The little known story of how Eliot Ness cleaned up Cleveland

Our impressions of well known historical figures are frequently derived from television programs. This reviewer’s image of the legendary Eliot Ness had been shaped by watching reruns of the hit TV show “The Untouchables” which originally aired on ABC between 1959 and 1963. The late Robert Stack portrayed Ness.

The real Ness and his tightly knit group of incorruptible agents working for the U.S. Department of Justice enforcing prohibition laws in Chicago were instrumental in building the case against the notorious bootlegger Al Capone that eventually resulted in a conviction for tax evasion.

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Afterwards, Ness went on to fight crime in other locales and ultimately ended up in Cleveland. In his book “American Demon - Eliot Ness and the Hunt for America’s Jack the Ripper” Daniel Stashower delves into this lesser known period.

Ness became Cleveland’s director of public safety, in charge of the police, a force riddled with corruption during that time, the early 1930′s. Stashower describes how illegal gambling operations were flourishing just outside the Cleveland city limits.

Crimes outside of his jurisdiction were not supposedly his concern. Even so, when he was called on to assist in a raid upon a gambling operation outside Cleveland, Ness stepped right up and fearlessly faced down some heavily armed thugs.

On Sept. 5, 1934, a gruesome discovery was made; part of a body washed up on the Lake Erie shore. This was the first episode of what became a regular horror show as more victims of an unknown butcher began turning up, many of them discarded in a desolate area of Cleveland called Kingsbury Run.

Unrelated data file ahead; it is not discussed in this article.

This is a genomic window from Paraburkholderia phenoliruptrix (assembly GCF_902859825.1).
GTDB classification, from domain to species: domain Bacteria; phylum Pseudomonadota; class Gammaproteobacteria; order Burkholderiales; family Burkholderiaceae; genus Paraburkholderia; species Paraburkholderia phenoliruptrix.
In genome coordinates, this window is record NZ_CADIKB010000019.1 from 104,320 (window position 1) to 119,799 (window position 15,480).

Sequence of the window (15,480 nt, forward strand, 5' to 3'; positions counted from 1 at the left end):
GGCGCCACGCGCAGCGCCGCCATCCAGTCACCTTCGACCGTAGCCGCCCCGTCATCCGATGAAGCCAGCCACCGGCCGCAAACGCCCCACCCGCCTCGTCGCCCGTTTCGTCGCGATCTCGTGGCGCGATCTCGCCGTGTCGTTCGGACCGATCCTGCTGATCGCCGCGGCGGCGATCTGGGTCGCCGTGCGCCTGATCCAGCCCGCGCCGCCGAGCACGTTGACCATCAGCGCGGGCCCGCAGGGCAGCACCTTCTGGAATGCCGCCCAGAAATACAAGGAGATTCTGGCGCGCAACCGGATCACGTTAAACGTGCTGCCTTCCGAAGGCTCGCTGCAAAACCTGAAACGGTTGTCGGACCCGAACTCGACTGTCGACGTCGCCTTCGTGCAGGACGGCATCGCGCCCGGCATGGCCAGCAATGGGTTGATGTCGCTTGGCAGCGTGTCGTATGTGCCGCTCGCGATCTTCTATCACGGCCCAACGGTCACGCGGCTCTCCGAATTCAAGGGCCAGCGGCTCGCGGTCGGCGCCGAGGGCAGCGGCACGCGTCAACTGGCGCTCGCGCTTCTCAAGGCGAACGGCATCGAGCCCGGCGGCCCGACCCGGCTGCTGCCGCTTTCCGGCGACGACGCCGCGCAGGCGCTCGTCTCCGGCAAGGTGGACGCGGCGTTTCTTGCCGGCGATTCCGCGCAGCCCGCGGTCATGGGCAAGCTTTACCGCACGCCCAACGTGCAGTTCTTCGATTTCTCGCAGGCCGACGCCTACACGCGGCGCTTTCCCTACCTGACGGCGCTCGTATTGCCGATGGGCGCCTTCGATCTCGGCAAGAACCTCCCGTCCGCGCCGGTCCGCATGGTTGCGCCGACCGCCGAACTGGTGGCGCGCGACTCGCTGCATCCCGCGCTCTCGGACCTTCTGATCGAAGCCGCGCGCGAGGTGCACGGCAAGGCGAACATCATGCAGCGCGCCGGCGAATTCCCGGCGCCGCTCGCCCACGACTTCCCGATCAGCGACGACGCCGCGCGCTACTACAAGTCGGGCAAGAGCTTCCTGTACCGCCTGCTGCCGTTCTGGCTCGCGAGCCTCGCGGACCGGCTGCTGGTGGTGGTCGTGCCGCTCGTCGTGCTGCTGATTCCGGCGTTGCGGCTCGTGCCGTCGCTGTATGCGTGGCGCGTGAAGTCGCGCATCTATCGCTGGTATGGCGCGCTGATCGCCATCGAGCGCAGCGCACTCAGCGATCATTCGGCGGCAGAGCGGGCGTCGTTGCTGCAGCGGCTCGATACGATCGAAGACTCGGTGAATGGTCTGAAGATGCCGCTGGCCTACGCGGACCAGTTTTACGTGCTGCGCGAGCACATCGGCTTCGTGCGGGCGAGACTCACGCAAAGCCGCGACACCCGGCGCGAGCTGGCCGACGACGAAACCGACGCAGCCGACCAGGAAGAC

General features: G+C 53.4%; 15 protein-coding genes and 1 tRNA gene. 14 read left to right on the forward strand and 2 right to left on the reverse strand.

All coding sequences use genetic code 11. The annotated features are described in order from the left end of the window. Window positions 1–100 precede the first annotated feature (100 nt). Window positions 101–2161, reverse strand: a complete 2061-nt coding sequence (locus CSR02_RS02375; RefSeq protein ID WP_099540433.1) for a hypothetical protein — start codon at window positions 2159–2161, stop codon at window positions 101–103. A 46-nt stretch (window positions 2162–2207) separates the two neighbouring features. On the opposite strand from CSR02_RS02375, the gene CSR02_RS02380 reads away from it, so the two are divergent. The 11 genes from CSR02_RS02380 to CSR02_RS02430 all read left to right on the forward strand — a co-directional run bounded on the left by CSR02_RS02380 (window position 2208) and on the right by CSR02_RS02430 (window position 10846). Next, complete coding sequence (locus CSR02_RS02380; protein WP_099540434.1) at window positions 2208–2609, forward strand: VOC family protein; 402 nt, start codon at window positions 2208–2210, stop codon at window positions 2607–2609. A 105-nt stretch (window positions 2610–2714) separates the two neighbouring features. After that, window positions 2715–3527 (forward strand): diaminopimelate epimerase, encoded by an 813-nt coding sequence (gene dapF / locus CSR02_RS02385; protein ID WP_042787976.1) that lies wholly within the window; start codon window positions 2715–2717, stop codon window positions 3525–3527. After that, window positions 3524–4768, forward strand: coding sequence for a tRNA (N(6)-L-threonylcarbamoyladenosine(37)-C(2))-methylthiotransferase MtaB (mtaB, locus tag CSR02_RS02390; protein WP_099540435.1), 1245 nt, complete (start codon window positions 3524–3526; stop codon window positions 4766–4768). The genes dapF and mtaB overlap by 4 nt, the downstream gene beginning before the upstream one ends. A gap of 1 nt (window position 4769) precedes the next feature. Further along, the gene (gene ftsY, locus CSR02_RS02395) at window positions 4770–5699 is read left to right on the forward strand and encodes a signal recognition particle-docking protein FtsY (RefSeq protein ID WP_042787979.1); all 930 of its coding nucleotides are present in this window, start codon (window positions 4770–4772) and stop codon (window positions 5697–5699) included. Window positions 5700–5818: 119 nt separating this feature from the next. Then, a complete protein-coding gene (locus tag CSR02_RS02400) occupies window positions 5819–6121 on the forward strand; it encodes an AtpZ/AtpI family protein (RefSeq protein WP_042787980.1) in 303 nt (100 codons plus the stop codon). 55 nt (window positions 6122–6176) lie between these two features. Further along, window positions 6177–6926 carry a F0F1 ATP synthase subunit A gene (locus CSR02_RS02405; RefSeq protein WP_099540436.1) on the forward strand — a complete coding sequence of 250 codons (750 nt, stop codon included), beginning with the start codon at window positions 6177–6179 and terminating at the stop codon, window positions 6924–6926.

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Initially, Ness was not involved in the investigation of what appeared to be the work of a serial killer with surgical skills. As the body count rose, the mayor became frantic and insisted that Ness needed to get involved in tracking down this elusive psychopath.

Fans of true crime will appreciate the exacting details. We learn about several potential suspects including one fellow, a doctor, who has political connections. This physician would be skilled at dissection and after he became a suspect he derived great joy from taunting Ness.

I’ll leave it to readers to find out on their own if they ever caught the perpetrator of these fiendish homicides. Late in life Eliot Ness began to exhibit signs of mental deterioration. The end of his life was a sad one. In 1957 he was about to publish his memoir when he died suddenly. It became a bestseller and the inspiration for the TV show.

Stashower’s depictions of how Ness ruthlessly harassed Capone and then the prosecution and trial of the infamous gangster who had kept Chicago afloat in a sea of illegal alcohol gives readers a riveting introduction to what follows, the much lesser known chapters when Ness was cleaning up the police department in Cleveland.

Oh, and be warned, there are some excruciatingly gory details.

Vick Mickunas of Yellow Springs interviews authors every Saturday at 7 a.m. and on Sundays at 10:30 a.m. on WYSO-FM (91.3). For more information, visit www.wyso.org/programs/book-nook. Contact him at vick@vickmickunas.com.

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